Too sell a home with an IRS tax lienA Lien is an encumbrance against the property, which may be voluntary or involuntary. There are many different kinds of liens, including a tax lien (for unpaid federal, state, or real estate taxes), a judgment lien (for monetary judgments by a court of law), a mortgageA Mortgage is a document granting a lien on a home in exchange for financing granted by a lender. The mortgage is the means by which the lender secures the loan and has the ability to foreclose on the home. lien (when you take out a mortgage), and a mechanic's lien (for work done by a contractor on the property that has not been paid for). For a lien to be attached to the property's title, it must usually be filed or recorded with a local county government office.A Tax Lien is a lien that is attached to property if the owner does not pay his or her real estateReal Estate is land and anything permanently attached to it, such as buildings and improvements. taxes or federal income taxes. If overdue property taxes are not paid, the owner's property might be sold at auction for the amount owed in back taxes., you should remove the tax lien before closing the deal.
Q: I am an enrolled agentAn Agent is an individual who acts on behalf of a consumer. A real estate agent represents a buyer or a seller in the purchase or sale of a home. Licensed by the state, a real estate agent must work for a broker or a brokerage firm. An insurance agent helps a consumer purchase an insurance policy. Insurance agents are also licensed by the state. with 20 years of practice, and 30 years working for the IRS. I thoroughly enjoyed your recent article dealing with IRS liens. I had a few thoughts to add.
A federal tax lien is generally self-cancelling after the tolling of the statutory period, which is usually 10 years from the date of assessment.
If the statutory period for collection is extended, by offer in compromise, waiverA Waiver is the surrender or relinquishment of a particular right, claim, or privilege. etc., the IRS has 30 days after the normal date of cancellation to refile a lien to protect the government’s interestInterest is money charged for the use of borrowed funds. Usually expressed as an interest rate, it is the percentage of the total loan charged annually for the use of the funds. and maintain its priority to assets.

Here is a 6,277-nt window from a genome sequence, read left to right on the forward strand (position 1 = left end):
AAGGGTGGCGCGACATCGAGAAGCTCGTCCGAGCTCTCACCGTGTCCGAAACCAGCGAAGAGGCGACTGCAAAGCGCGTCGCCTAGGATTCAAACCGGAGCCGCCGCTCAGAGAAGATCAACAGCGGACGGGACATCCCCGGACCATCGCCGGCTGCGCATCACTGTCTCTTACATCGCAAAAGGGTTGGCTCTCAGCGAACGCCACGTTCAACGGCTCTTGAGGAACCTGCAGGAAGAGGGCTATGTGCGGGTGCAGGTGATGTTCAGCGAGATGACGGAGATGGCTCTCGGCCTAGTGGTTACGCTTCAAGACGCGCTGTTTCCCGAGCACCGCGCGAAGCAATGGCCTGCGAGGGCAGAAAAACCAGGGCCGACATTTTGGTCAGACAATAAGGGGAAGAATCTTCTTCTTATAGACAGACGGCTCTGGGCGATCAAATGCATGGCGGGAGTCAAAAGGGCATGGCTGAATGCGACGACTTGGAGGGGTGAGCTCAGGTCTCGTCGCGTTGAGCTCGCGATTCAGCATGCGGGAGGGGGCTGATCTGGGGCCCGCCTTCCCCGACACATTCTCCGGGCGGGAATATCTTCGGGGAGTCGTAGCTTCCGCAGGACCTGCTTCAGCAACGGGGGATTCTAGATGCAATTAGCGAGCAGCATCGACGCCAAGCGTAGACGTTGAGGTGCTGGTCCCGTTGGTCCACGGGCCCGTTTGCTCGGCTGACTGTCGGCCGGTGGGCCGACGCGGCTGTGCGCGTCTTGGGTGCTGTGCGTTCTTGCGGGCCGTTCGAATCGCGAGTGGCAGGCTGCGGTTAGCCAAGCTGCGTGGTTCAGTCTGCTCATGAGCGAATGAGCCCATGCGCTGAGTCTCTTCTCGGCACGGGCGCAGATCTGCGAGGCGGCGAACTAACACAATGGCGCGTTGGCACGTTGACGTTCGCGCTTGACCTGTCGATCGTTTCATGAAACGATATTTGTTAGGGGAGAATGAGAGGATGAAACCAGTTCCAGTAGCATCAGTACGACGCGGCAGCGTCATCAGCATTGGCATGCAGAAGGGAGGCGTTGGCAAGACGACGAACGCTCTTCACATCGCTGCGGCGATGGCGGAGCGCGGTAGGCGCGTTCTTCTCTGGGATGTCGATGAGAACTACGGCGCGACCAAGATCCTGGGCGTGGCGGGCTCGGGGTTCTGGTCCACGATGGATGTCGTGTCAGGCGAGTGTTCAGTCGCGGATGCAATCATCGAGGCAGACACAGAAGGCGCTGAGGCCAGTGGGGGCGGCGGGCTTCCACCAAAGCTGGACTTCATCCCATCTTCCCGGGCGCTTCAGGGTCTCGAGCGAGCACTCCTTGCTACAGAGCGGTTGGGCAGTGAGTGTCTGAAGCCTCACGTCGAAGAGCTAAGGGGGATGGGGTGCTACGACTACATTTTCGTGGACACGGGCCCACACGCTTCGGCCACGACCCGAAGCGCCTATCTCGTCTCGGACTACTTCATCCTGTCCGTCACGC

Where the lien has to be filed, which depends on state law, changes the effect of the lien. An example of this would be in a state requiring filing in the county where the property is located. A lien filed there would not affect property in the next county. A filing in the superior court of the taxpayer’s state would affect property anywhere within that state.
In cases where the delinquent taxpayer does not have sufficient equityYour share of ownership in a company. Stockholders are often referred to as equity investors, because they invest in the equity of a company. in their property to satisfy the lien, the IRS can, after investigation, issue a specific discharge for the lien on that property. This will allow the property to be released from the effect of the original lien, but still maintain the government’s priority.
A: Thanks for adding to our knowledge of IRS liens. We’re sure you’ve seen more than your fair share in your 50 years of working experience.
We also wanted to expand a bit on your reply to say that a tax lien in one state may work differently than in another state. If you are trying to sell property with an IRS tax lien, you should know how that lien affects the titleTitle refers to the ownershipOwnership is the absolute right to use, enjoy, and dispose of property. You own it! of a particular piece of property. to your home well in advance of trying to sell the home.
If you are selling your home in a short sale, you will want to work with IRS in obtaining the necessary documentation from them at the same time you are working with your lenderA Lender is a person, company, corporation, or entity that lends money for the purchase of real estate. to get the short sale approved. If you don’t work with the IRS and lender together, you can find yourself in the unfortunate position of having your lender approve the short sale but being unable to close due to a failure to have the necessary documents from the IRS to get the home sold.